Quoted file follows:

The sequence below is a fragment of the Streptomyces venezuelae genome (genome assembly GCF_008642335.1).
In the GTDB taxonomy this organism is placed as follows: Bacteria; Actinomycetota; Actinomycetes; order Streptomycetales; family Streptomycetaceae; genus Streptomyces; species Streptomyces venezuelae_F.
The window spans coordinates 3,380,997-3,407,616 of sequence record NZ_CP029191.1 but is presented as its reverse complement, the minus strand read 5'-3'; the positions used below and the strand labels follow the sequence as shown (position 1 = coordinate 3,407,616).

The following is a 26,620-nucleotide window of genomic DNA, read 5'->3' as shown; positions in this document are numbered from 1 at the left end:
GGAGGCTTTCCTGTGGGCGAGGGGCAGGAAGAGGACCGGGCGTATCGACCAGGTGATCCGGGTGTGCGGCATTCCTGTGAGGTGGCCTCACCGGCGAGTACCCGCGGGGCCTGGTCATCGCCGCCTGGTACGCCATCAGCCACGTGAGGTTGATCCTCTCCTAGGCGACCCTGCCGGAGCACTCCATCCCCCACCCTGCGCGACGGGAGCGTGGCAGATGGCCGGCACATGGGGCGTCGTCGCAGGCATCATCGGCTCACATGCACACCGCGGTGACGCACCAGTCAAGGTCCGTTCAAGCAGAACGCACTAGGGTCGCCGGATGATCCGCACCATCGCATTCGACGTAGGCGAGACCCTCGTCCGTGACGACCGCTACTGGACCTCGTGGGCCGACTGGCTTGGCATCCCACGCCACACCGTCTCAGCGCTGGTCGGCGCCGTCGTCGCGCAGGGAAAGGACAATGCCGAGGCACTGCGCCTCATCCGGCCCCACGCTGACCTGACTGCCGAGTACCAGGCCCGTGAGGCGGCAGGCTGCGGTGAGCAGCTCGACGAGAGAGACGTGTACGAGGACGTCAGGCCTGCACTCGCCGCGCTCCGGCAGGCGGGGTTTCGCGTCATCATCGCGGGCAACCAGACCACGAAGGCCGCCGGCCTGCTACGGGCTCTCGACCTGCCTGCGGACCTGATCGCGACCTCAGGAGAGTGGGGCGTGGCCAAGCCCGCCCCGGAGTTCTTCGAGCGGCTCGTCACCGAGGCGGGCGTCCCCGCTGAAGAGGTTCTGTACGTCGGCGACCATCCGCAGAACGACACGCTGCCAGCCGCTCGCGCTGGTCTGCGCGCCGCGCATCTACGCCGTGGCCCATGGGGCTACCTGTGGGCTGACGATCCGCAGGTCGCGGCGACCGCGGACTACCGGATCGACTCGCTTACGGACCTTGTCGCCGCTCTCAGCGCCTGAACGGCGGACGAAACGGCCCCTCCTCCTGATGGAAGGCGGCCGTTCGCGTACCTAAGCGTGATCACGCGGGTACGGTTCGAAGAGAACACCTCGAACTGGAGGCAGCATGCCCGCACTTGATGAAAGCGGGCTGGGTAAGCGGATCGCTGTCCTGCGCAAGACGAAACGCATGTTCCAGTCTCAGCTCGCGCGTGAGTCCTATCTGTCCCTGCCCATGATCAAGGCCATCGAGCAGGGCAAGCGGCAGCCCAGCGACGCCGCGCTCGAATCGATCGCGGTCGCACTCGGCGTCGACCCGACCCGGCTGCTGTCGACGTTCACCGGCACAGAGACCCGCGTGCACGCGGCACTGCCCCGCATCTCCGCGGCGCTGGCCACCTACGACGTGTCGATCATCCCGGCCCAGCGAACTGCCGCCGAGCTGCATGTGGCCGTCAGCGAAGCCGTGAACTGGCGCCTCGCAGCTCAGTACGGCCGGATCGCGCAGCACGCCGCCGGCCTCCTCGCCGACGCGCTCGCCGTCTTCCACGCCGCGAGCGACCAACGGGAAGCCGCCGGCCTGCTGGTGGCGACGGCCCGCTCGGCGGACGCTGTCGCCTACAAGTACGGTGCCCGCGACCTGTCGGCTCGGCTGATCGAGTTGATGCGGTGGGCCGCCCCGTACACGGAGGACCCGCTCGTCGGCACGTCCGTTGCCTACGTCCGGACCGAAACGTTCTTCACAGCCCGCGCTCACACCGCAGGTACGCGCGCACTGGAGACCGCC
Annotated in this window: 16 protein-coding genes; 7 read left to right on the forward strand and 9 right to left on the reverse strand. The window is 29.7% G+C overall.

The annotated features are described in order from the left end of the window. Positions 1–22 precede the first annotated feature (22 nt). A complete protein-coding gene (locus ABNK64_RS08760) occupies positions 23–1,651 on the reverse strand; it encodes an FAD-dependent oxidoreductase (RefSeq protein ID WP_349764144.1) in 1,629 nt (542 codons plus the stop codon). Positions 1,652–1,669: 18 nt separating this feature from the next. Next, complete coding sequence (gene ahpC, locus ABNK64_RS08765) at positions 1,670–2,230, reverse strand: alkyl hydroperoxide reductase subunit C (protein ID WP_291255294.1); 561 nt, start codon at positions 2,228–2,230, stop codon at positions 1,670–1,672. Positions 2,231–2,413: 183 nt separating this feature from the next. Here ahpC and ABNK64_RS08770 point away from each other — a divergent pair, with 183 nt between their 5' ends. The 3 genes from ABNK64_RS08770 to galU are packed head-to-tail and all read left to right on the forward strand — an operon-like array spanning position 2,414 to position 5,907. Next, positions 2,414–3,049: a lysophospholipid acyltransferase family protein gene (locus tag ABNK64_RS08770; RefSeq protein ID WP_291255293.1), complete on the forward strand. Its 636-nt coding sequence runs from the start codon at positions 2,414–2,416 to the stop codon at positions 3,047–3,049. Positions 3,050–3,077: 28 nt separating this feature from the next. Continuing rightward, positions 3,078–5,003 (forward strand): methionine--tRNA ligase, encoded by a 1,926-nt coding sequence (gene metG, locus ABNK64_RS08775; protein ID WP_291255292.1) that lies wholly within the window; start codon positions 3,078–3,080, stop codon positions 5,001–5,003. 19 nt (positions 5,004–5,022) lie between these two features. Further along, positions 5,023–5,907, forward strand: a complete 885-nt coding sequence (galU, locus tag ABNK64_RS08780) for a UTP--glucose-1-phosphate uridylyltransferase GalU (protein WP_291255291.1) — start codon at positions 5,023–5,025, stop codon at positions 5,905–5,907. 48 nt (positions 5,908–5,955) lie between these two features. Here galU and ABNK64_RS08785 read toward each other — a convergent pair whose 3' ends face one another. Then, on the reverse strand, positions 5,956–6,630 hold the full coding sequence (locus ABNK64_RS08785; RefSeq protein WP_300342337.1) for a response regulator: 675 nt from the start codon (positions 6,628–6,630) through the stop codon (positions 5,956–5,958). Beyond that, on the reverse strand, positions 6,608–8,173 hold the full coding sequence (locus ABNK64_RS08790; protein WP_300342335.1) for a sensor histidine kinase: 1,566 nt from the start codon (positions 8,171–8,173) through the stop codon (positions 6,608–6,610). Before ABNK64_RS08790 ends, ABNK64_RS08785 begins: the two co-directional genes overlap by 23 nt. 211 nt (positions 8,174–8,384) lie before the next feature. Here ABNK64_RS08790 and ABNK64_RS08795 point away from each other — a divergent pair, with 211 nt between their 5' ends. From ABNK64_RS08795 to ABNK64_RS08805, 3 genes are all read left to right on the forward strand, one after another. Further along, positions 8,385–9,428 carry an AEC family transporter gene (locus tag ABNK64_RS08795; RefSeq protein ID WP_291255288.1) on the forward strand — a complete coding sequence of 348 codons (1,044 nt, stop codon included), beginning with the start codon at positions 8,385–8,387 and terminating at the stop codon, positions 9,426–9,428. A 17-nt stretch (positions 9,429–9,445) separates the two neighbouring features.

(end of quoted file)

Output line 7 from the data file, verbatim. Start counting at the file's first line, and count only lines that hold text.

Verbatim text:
The annotated features are described in order from the left end of the window. Positions 1–22 precede the first annotated feature (22 nt). A complete protein-coding gene (locus ABNK64_RS08760) occupies positions 23–1,651 on the reverse strand; it encodes an FAD-dependent oxidoreductase (RefSeq protein ID WP_349764144.1) in 1,629 nt (542 codons plus the stop codon). Positions 1,652–1,669: 18 nt separating this feature from the next. Next, complete coding sequence (gene ahpC, locus ABNK64_RS08765) at positions 1,670–2,230, reverse strand: alkyl hydroperoxide reductase subunit C (protein ID WP_291255294.1); 561 nt, start codon at positions 2,228–2,230, stop codon at positions 1,670–1,672. Positions 2,231–2,413: 183 nt separating this feature from the next. Here ahpC and ABNK64_RS08770 point away from each other — a divergent pair, with 183 nt between their 5' ends. The 3 genes from ABNK64_RS08770 to galU are packed head-to-tail and all read left to right on the forward strand — an operon-like array spanning position 2,414 to position 5,907. Next, positions 2,414–3,049: a lysophospholipid acyltransferase family protein gene (locus tag ABNK64_RS08770; RefSeq protein ID WP_291255293.1), complete on the forward strand. Its 636-nt coding sequence runs from the start codon at positions 2,414–2,416 to the stop codon at positions 3,047–3,049. Positions 3,050–3,077: 28 nt separating this feature from the next. Continuing rightward, positions 3,078–5,003 (forward strand): methionine--tRNA ligase, encoded by a 1,926-nt coding sequence (gene metG, locus ABNK64_RS08775; protein ID WP_291255292.1) that lies wholly within the window; start codon positions 3,078–3,080, stop codon positions 5,001–5,003. 19 nt (positions 5,004–5,022) lie between these two features. Further along, positions 5,023–5,907, forward strand: a complete 885-nt coding sequence (galU, locus tag ABNK64_RS08780) for a UTP--glucose-1-phosphate uridylyltransferase GalU (protein WP_291255291.1) — start codon at positions 5,023–5,025, stop codon at positions 5,905–5,907. 48 nt (positions 5,908–5,955) lie between these two features. Here galU and ABNK64_RS08785 read toward each other — a convergent pair whose 3' ends face one another. Then, on the reverse strand, positions 5,956–6,630 hold the full coding sequence (locus ABNK64_RS08785; RefSeq protein WP_300342337.1) for a response regulator: 675 nt from the start codon (positions 6,628–6,630) through the stop codon (positions 5,956–5,958). Beyond that, on the reverse strand, positions 6,608–8,173 hold the full coding sequence (locus ABNK64_RS08790; protein WP_300342335.1) for a sensor histidine kinase: 1,566 nt from the start codon (positions 8,171–8,173) through the stop codon (positions 6,608–6,610). Before ABNK64_RS08790 ends, ABNK64_RS08785 begins: the two co-directional genes overlap by 23 nt. 211 nt (positions 8,174–8,384) lie before the next feature. Here ABNK64_RS08790 and ABNK64_RS08795 point away from each other — a divergent pair, with 211 nt between their 5' ends. From ABNK64_RS08795 to ABNK64_RS08805, 3 genes are all read left to right on the forward strand, one after another. Further along, positions 8,385–9,428 carry an AEC family transporter gene (locus tag ABNK64_RS08795; RefSeq protein ID WP_291255288.1) on the forward strand — a complete coding sequence of 348 codons (1,044 nt, stop codon included), beginning with the start codon at positions 8,385–8,387 and terminating at the stop codon, positions 9,426–9,428. A 17-nt stretch (positions 9,429–9,445) separates the two neighbouring features.